Shows premiere from Coast to Coast AND Overseas!
With the National Creation Fund’s support, Canadian artists are continuing to create ambitious, work-class work. Now in its fifth year, the Fund has invested in the development of almost 70 compelling projects by artists and arts organizations from across Canada. These game-changing investments provide artists with the additional time, space and resources that are so essential to creating fully-realized productions.
After a long and difficult period of disruption and uncertainty, the Fund team is excited to see so many projects that received an investment making their long-awaited debuts on stages – and in one case, a skating rink – across the country and around the world. In the next few days, three unique productions will premiere in Charlottetown, Whitehorse and Paris.
Tell Tale Harbour: A World Premiere Musical Comedy
Premiering in Charlottetown on June 23 as part of this year’s Charlottetown Festival
Adapted from the film screenplay The Grand Seduction by Ken Scott, Tell Tale Harbour is a new large-scale musical that is inspired by Atlantic Canada and the resilient people who proudly live there.
Directed by NAC’s English Theatre outgoing Artistic Director Jillian Keiley, and starring iconic singer-songwriter Alan Doyle, this musical is led by a creative team of acclaimed East Coast artists. The musical draws on the folk-art traditions of the region, and its many musical styles and dances, to celebrate the small industry towns found throughout Atlantic Canada. Tell Tale Harbour will run at the Confederation Centre until the end of September.
Murmuration by Le Patin Libre: an international sensation
Premiering in Paris on June 23, presented by Théâtre de la Ville
Former championship figure skaters turned movement innovators, Le Patin Libre transforms the traditional hockey rink into a dramatic stage for contemporary movement. Blending speed, precision, and intricate choreography, their first two shows, Vertical Influences and Threshold, have toured the world to great acclaim.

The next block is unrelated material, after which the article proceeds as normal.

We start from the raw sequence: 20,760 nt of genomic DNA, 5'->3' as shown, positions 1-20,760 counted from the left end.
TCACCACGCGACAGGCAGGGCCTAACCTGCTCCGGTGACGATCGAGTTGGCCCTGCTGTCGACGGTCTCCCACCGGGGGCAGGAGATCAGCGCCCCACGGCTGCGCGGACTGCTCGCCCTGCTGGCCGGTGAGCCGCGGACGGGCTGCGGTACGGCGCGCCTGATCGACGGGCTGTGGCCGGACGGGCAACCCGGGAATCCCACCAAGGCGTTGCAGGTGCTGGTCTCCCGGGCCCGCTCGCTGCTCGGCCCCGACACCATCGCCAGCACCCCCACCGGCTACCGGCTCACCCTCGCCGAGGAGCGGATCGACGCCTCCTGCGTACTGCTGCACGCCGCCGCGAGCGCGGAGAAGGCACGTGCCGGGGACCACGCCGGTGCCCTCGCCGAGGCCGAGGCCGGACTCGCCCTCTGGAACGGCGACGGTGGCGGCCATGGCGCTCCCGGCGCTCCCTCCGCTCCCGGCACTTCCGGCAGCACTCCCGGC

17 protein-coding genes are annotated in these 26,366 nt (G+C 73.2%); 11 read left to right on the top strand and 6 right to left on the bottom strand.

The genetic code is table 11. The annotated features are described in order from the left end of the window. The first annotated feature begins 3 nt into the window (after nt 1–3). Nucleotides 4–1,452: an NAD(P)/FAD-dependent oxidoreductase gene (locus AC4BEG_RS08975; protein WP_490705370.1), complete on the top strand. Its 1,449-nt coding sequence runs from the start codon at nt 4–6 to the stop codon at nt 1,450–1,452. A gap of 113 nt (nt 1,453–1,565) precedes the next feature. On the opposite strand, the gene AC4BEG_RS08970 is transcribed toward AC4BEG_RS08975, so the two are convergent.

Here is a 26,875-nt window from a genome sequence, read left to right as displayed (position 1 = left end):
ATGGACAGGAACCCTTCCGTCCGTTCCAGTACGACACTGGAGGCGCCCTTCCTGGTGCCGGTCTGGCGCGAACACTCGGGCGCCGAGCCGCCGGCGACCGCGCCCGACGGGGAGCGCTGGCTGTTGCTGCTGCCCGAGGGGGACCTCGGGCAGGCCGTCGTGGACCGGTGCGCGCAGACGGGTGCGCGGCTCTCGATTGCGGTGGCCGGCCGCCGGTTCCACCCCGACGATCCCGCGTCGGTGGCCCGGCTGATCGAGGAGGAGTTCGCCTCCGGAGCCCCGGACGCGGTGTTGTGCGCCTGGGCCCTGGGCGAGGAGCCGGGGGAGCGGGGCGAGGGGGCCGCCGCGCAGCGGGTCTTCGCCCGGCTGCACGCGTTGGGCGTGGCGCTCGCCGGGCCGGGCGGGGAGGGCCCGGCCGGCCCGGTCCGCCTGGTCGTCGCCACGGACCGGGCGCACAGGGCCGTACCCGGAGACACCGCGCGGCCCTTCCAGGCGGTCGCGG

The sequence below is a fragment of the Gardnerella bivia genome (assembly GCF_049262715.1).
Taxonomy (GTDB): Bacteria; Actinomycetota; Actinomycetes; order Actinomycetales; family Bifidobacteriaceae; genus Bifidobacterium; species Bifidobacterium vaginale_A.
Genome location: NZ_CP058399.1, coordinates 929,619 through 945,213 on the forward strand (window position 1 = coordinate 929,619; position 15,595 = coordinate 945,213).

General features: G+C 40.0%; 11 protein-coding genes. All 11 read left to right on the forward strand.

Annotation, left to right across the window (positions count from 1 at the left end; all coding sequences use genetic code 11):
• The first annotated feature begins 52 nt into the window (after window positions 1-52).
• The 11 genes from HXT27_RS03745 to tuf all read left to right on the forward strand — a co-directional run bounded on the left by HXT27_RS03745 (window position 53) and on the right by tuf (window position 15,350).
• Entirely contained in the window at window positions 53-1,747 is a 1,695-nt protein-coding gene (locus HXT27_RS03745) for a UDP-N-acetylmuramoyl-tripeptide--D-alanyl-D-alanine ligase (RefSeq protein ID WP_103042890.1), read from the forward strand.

For their next project, the Montreal-based collective brings together a much larger group of 15 skaters to break new choreographic ground. Drawing inspiration from “flocking”, the complex movements exhibited by large groups of birds and fish, Murmuration explores what motivates creatures when they come together and separate at great speed.
Audiences in Paris will be treated to five performances of this high-energy production, which takes place at the Patinoire d’Asnières-sur-Seine – Patinoire Olympique des Courtilles.
Dreaming Roots – Yukon First Nations Culture & Tourism
Premiering at the Yukon Arts Centre in Whitehorse on June 26 and 27
Dreaming Roots is a multi-year legacy project that celebrates more than 50 Yukon First Nations artists drawn from across this vast northern territory. Presented as part of the Arctic Arts Summit, the story’s artistic focus and themes are grounded in visioning and community consultations, and illuminates what Yukon First Nations people want to tell and teach their communities – and the world – at this potent time of cultural reclamation and healing.
Led by internationally acclaimed Indigenous artists, this multi-disciplinary, multimedia production includes new commissions in contemporary, traditional, and hybrid disciplines. Stories and performances from individual artists and groups are woven together to explore multiple generations in Yukon First Nations communities.
In addition to these three powerful shows, two more projects that received a Fund investment premiered this month. Creation Destruction, a large-scale multimedia dance and live music event created by Montreal’s Animals of Distinction, was presented in the stunning Trillium Park in Toronto as part of this year’s Luminato Festival.
And on that same night, Intangible Adorations Caravan, an immersive, traveling performance and film experience that fuses carnival with science-fantasy biography, circus, and disability culture, also premiered in Toronto’s Lisgar Park. Committed to the idea that public art should be truly accessible, creator Lisa Anita Wegner, who is a Mad and disabled artist herself, works toward the elimination of barriers of poverty and disability that too often get in the way of underserved communities experiencing art. Audiences can attend free performances of Intangible Adorations Caravan in communities across the GTA throughout the summer.
These are just a few projects opening this year, with many more premieres scheduled for the months to come. Alan Doyle said it best:
“I can’t wait to open the doors, dim the lights, and count in the band. Let’s go!”